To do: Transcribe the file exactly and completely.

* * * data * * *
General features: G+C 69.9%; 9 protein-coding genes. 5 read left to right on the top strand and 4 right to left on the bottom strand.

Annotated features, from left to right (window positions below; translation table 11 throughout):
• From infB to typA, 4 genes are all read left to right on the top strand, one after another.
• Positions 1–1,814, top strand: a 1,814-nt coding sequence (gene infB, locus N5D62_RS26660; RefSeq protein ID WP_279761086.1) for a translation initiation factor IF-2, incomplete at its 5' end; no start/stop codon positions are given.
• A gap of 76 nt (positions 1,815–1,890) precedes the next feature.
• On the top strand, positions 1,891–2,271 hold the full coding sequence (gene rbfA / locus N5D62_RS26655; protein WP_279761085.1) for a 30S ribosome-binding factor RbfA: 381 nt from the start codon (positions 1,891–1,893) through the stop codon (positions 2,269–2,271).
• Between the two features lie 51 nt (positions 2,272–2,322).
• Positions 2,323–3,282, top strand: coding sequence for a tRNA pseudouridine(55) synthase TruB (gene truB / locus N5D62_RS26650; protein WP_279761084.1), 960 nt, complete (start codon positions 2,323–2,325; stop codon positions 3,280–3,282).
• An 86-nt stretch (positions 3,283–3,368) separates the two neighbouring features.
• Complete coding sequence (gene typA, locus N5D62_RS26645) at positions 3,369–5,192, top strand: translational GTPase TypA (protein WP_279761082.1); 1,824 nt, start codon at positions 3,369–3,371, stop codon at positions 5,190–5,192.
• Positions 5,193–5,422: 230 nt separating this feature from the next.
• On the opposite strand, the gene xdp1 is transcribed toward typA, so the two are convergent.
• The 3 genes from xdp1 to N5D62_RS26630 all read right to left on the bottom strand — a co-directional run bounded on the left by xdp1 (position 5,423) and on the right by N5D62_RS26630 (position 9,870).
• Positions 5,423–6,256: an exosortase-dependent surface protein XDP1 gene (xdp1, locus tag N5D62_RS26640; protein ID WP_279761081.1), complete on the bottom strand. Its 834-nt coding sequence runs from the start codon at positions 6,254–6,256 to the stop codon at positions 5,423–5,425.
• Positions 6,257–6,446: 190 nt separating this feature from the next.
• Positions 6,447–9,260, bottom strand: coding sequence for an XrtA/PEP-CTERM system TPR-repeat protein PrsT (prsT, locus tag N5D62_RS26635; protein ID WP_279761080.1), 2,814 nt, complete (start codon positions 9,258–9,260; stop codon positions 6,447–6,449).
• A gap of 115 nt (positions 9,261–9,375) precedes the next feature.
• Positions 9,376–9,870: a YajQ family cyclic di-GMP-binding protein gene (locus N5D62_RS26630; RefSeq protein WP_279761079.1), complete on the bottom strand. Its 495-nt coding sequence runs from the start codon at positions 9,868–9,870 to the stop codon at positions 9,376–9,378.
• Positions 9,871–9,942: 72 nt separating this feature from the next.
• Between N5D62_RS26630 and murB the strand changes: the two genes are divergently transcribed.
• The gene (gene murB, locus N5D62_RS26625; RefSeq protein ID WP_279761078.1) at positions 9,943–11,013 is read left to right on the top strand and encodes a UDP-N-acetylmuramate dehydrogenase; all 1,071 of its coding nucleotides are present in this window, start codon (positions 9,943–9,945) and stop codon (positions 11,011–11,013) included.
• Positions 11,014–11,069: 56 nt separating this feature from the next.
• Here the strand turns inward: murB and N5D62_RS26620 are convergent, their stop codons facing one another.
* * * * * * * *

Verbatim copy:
General features: G+C 69.9%; 9 protein-coding genes. 5 read left to right on the top strand and 4 right to left on the bottom strand.

Annotated features, from left to right (window positions below; translation table 11 throughout):
• From infB to typA, 4 genes are all read left to right on the top strand, one after another.
• Positions 1–1,814, top strand: a 1,814-nt coding sequence (gene infB, locus N5D62_RS26660; RefSeq protein ID WP_279761086.1) for a translation initiation factor IF-2, incomplete at its 5' end; no start/stop codon positions are given.
• A gap of 76 nt (positions 1,815–1,890) precedes the next feature.
• On the top strand, positions 1,891–2,271 hold the full coding sequence (gene rbfA / locus N5D62_RS26655; protein WP_279761085.1) for a 30S ribosome-binding factor RbfA: 381 nt from the start codon (positions 1,891–1,893) through the stop codon (positions 2,269–2,271).
• Between the two features lie 51 nt (positions 2,272–2,322).
• Positions 2,323–3,282, top strand: coding sequence for a tRNA pseudouridine(55) synthase TruB (gene truB / locus N5D62_RS26650; protein WP_279761084.1), 960 nt, complete (start codon positions 2,323–2,325; stop codon positions 3,280–3,282).
• An 86-nt stretch (positions 3,283–3,368) separates the two neighbouring features.
• Complete coding sequence (gene typA, locus N5D62_RS26645) at positions 3,369–5,192, top strand: translational GTPase TypA (protein WP_279761082.1); 1,824 nt, start codon at positions 3,369–3,371, stop codon at positions 5,190–5,192.
• Positions 5,193–5,422: 230 nt separating this feature from the next.
• On the opposite strand, the gene xdp1 is transcribed toward typA, so the two are convergent.
• The 3 genes from xdp1 to N5D62_RS26630 all read right to left on the bottom strand — a co-directional run bounded on the left by xdp1 (position 5,423) and on the right by N5D62_RS26630 (position 9,870).
• Positions 5,423–6,256: an exosortase-dependent surface protein XDP1 gene (xdp1, locus tag N5D62_RS26640; protein ID WP_279761081.1), complete on the bottom strand. Its 834-nt coding sequence runs from the start codon at positions 6,254–6,256 to the stop codon at positions 5,423–5,425.
• Positions 6,257–6,446: 190 nt separating this feature from the next.
• Positions 6,447–9,260, bottom strand: coding sequence for an XrtA/PEP-CTERM system TPR-repeat protein PrsT (prsT, locus tag N5D62_RS26635; protein ID WP_279761080.1), 2,814 nt, complete (start codon positions 9,258–9,260; stop codon positions 6,447–6,449).
• A gap of 115 nt (positions 9,261–9,375) precedes the next feature.
• Positions 9,376–9,870: a YajQ family cyclic di-GMP-binding protein gene (locus N5D62_RS26630; RefSeq protein WP_279761079.1), complete on the bottom strand. Its 495-nt coding sequence runs from the start codon at positions 9,868–9,870 to the stop codon at positions 9,376–9,378.
• Positions 9,871–9,942: 72 nt separating this feature from the next.
• Between N5D62_RS26630 and murB the strand changes: the two genes are divergently transcribed.
• The gene (gene murB, locus N5D62_RS26625; RefSeq protein ID WP_279761078.1) at positions 9,943–11,013 is read left to right on the top strand and encodes a UDP-N-acetylmuramate dehydrogenase; all 1,071 of its coding nucleotides are present in this window, start codon (positions 9,943–9,945) and stop codon (positions 11,011–11,013) included.
• Positions 11,014–11,069: 56 nt separating this feature from the next.
• Here the strand turns inward: murB and N5D62_RS26620 are convergent, their stop codons facing one another.